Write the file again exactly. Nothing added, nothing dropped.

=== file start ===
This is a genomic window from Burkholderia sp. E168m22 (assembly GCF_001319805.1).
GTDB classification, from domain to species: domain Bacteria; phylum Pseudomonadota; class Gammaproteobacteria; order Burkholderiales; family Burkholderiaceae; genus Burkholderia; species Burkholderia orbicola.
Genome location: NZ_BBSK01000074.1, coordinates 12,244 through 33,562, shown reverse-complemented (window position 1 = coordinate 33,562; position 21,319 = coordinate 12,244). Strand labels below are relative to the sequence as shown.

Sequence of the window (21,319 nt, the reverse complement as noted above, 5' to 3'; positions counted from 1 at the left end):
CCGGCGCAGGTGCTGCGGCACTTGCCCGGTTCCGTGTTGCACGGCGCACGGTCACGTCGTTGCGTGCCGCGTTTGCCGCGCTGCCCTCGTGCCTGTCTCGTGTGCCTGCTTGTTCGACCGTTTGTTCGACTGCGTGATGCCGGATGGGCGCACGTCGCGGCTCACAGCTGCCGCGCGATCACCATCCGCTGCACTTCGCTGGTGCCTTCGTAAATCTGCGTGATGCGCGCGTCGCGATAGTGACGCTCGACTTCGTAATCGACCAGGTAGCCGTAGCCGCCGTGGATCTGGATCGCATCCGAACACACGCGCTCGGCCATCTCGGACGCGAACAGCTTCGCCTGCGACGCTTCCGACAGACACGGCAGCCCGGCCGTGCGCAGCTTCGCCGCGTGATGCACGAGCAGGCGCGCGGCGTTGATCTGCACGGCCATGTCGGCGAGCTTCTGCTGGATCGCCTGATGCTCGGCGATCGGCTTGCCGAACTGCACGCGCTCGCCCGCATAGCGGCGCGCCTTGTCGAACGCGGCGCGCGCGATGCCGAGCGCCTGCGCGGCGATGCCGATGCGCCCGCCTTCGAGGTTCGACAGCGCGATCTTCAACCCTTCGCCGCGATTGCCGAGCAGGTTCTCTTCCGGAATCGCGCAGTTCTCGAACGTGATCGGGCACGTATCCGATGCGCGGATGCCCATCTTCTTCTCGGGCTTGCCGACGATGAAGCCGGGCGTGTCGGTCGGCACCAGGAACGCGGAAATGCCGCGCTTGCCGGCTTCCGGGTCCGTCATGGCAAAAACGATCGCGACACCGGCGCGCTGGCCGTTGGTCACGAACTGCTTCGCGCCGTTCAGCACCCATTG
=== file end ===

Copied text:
This is a genomic window from Burkholderia sp. E168m22 (assembly GCF_001319805.1).
GTDB classification, from domain to species: domain Bacteria; phylum Pseudomonadota; class Gammaproteobacteria; order Burkholderiales; family Burkholderiaceae; genus Burkholderia; species Burkholderia orbicola.
Genome location: NZ_BBSK01000074.1, coordinates 12,244 through 33,562, shown reverse-complemented (window position 1 = coordinate 33,562; position 21,319 = coordinate 12,244). Strand labels below are relative to the sequence as shown.

Sequence of the window (21,319 nt, the reverse complement as noted above, 5' to 3'; positions counted from 1 at the left end):
CCGGCGCAGGTGCTGCGGCACTTGCCCGGTTCCGTGTTGCACGGCGCACGGTCACGTCGTTGCGTGCCGCGTTTGCCGCGCTGCCCTCGTGCCTGTCTCGTGTGCCTGCTTGTTCGACCGTTTGTTCGACTGCGTGATGCCGGATGGGCGCACGTCGCGGCTCACAGCTGCCGCGCGATCACCATCCGCTGCACTTCGCTGGTGCCTTCGTAAATCTGCGTGATGCGCGCGTCGCGATAGTGACGCTCGACTTCGTAATCGACCAGGTAGCCGTAGCCGCCGTGGATCTGGATCGCATCCGAACACACGCGCTCGGCCATCTCGGACGCGAACAGCTTCGCCTGCGACGCTTCCGACAGACACGGCAGCCCGGCCGTGCGCAGCTTCGCCGCGTGATGCACGAGCAGGCGCGCGGCGTTGATCTGCACGGCCATGTCGGCGAGCTTCTGCTGGATCGCCTGATGCTCGGCGATCGGCTTGCCGAACTGCACGCGCTCGCCCGCATAGCGGCGCGCCTTGTCGAACGCGGCGCGCGCGATGCCGAGCGCCTGCGCGGCGATGCCGATGCGCCCGCCTTCGAGGTTCGACAGCGCGATCTTCAACCCTTCGCCGCGATTGCCGAGCAGGTTCTCTTCCGGAATCGCGCAGTTCTCGAACGTGATCGGGCACGTATCCGATGCGCGGATGCCCATCTTCTTCTCGGGCTTGCCGACGATGAAGCCGGGCGTGTCGGTCGGCACCAGGAACGCGGAAATGCCGCGCTTGCCGGCTTCCGGGTCCGTCATGGCAAAAACGATCGCGACACCGGCGCGCTGGCCGTTGGTCACGAACTGCTTCGCGCCGTTCAGCACCCATTG